Organic acid disorders detected by urine organic acid analysis: Twelve cases in Thailand over three-year experience

Division of Medical Genetics, Department of Pediatrics, Faculty of Medicine Siriraj Hospital, Mahidol University, Bangkok 10700, Thailand.
Clinica Chimica Acta (Impact Factor: 2.82). 07/2008; 392(1-2):63-8. DOI: 10.1016/j.cca.2008.02.015
Source: PubMed


Disorders of organic acid (OA) metabolism are generally detected by qualitative analysis of urine organic acids by gas chromatography/mass spectrometry (GC/MS) which was well established in developed countries since 1980s. Confirmation of the diagnosis of organic acid disorders by OA analysis, enzyme analysis and molecular study is a difficult task in developing countries.
During 2001-2004, we had analysed 442 urine samples in 365 patients and identified 12 cases of organic acid disorders.
We identified the following disorders: alkaptonuria (ALK)=1, isovaleric acidemia (IVA)=3, propionic acidemia (PA)=2, methylmalonic acidemia (MMA)=3, glutaric aciduria, type I (GA-I)=1, multiple carboxylase deficiency (MCD)=1, and glutaric acidemia, type II (GA-II)=1.
OA disorders had never been diagnosed in Thailand before, until GC/MS technology was introduced to Thailand in 2001. Urine OA analysis also provided a diagnostic clue to other inborn errors of metabolism including amino acid disorders, urea cycle disorders, disorders of carbohydrate metabolism, and mitochondrial fatty acid oxidation disorders. Since then, we were able to diagnose numerous disorders, which led to prompt treatment and better outcome in our patients.

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    • "Please cite this article as: Karam PE, et al, Diagnostic challenges of aminoacidopathies and organic acidemias in a developing country: A twelveyear experience, Clin Biochem (2013), that from Kuwait (4.4%) [26]. Reported yields for urine organic acid chromatography from other countries ranged from 2.4% in Japan [27] to 8% in Thailand [28] with intermediate values in Brazil (3.2%) [29] which is comparable to ours (3.9%) and slightly higher in Asia (5.6%) [27]. "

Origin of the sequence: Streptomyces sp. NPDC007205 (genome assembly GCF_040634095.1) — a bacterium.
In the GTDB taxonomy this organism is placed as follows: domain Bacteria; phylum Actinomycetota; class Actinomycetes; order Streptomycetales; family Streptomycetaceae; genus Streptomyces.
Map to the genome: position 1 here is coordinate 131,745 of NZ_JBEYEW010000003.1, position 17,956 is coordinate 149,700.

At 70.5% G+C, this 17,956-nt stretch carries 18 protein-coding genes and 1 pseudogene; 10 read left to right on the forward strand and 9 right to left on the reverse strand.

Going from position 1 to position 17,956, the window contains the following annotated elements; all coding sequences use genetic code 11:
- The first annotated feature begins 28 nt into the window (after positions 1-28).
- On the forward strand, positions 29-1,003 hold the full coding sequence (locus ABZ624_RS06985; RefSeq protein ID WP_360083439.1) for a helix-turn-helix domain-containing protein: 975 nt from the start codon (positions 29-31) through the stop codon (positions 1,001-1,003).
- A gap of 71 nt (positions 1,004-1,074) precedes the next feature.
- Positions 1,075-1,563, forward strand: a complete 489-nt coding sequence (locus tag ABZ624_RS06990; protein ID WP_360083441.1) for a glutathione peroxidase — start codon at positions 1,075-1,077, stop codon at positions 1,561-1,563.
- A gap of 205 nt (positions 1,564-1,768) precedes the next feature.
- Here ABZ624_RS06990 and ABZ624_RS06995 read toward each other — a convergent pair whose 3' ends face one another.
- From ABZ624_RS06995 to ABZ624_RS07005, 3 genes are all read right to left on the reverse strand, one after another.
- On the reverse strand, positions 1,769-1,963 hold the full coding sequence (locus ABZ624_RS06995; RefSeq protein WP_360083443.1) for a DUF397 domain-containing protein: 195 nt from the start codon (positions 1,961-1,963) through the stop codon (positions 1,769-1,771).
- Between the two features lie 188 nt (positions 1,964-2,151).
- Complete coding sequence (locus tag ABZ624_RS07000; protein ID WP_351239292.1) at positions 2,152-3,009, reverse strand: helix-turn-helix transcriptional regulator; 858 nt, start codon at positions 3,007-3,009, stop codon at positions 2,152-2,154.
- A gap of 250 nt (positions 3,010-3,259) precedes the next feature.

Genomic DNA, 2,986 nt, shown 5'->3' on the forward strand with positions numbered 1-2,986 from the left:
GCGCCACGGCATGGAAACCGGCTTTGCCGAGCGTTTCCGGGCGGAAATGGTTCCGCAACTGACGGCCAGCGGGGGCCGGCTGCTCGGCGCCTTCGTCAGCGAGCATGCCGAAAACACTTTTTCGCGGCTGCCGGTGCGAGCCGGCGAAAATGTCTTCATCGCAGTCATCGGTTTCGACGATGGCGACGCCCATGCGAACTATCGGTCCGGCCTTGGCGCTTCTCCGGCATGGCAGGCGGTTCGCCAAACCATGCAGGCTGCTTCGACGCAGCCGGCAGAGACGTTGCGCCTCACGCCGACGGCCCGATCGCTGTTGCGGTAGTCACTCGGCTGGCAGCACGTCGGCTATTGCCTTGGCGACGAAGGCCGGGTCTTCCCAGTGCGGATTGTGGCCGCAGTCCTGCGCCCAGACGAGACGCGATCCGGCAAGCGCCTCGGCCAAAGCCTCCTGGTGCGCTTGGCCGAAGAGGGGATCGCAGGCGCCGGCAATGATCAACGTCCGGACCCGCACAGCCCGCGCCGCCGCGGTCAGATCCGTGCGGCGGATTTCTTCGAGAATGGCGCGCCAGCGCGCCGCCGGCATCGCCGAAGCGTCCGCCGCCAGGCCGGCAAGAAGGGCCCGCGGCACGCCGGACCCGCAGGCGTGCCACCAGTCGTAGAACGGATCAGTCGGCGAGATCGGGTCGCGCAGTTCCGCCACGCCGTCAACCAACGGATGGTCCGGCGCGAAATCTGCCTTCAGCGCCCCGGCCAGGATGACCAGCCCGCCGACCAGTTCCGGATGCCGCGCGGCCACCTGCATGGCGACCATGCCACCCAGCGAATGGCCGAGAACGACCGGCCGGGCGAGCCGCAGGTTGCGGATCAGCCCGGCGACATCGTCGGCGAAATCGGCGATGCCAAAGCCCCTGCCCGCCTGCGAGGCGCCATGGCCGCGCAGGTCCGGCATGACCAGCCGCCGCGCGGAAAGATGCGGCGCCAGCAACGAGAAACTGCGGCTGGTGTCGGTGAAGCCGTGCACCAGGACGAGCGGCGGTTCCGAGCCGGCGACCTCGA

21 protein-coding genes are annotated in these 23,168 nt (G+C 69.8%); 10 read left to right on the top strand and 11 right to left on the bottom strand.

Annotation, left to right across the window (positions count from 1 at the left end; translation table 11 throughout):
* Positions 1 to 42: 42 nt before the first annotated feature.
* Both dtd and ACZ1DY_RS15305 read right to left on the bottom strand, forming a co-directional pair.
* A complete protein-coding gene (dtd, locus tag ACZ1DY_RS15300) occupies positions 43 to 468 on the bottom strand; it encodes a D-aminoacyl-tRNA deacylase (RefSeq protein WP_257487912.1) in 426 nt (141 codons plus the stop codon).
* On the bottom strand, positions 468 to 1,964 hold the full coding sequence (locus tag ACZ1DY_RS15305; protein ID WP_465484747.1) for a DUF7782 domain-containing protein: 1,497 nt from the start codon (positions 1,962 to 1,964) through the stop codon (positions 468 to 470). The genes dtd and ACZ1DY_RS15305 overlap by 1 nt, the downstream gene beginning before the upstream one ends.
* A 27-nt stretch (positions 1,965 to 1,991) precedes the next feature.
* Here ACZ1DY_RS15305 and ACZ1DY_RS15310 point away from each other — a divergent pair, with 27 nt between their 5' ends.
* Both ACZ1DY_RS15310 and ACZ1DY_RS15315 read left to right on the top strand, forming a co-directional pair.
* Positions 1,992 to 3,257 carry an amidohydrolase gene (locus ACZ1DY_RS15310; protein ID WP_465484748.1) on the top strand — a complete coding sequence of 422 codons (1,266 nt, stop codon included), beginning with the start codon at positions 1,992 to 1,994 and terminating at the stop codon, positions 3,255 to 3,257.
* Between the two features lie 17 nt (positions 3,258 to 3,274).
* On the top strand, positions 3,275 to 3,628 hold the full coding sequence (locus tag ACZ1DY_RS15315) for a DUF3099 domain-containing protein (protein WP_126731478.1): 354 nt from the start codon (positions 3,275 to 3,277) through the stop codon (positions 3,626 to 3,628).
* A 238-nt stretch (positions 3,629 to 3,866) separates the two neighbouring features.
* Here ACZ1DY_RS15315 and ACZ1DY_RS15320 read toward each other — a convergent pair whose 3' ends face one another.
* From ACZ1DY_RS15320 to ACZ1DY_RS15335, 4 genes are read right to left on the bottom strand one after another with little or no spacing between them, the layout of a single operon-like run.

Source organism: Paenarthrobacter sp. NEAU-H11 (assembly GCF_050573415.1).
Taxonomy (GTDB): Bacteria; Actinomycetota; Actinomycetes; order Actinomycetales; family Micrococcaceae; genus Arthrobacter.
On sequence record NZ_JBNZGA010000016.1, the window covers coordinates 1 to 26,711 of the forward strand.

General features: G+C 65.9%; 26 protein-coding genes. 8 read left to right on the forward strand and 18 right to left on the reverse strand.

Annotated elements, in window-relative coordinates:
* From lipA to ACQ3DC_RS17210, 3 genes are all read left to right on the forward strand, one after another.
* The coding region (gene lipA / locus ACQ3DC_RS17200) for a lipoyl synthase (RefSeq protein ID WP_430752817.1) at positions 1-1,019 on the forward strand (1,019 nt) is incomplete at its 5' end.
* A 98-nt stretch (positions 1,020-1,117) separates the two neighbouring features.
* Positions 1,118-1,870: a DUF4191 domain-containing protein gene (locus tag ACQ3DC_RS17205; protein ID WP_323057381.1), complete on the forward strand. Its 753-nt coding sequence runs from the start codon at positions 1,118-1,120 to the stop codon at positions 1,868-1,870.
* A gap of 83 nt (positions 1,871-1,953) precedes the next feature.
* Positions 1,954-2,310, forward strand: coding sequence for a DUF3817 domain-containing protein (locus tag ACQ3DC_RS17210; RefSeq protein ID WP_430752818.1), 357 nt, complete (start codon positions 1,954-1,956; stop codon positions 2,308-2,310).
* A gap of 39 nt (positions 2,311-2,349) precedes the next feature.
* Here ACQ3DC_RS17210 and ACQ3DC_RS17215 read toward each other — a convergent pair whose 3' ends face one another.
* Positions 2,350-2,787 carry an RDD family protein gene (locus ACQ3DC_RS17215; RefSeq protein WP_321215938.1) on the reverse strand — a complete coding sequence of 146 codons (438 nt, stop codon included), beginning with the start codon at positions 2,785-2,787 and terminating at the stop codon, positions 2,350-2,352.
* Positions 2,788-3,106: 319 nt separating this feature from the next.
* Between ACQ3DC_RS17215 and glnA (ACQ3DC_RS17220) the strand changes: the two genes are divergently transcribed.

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    ABSTRACT: The study of inherited metabolic disorders (IMD) in Thailand is in its infancy when compare with developed countries. Prior to 1987, majority of these disorders were clinically diagnosed since there were only a handful of clinicians and scientists with expertise in inborn errors of metabolism, lack of well-equipped laboratory facilities and government support. In developing countries, inherited metabolic disorders are not considered a priority due to the prevalence of infectious diseases such as HIV infection and congenital infections. A multicentre survey conducted in 1994 and 2001 revealed the existence of numerous cases of IMD from all over the country. Case reports and publications on IMD in Thai (and international) medical journals in past 20 years had undoubtedly raised its awareness among Thai paediatricians and scientists. In 2001, the Genetic Metabolic Centre was first established in Siriraj Hospital Faculty of Medicine, Thailand. Numerous new cases of IMD had been identified since then.
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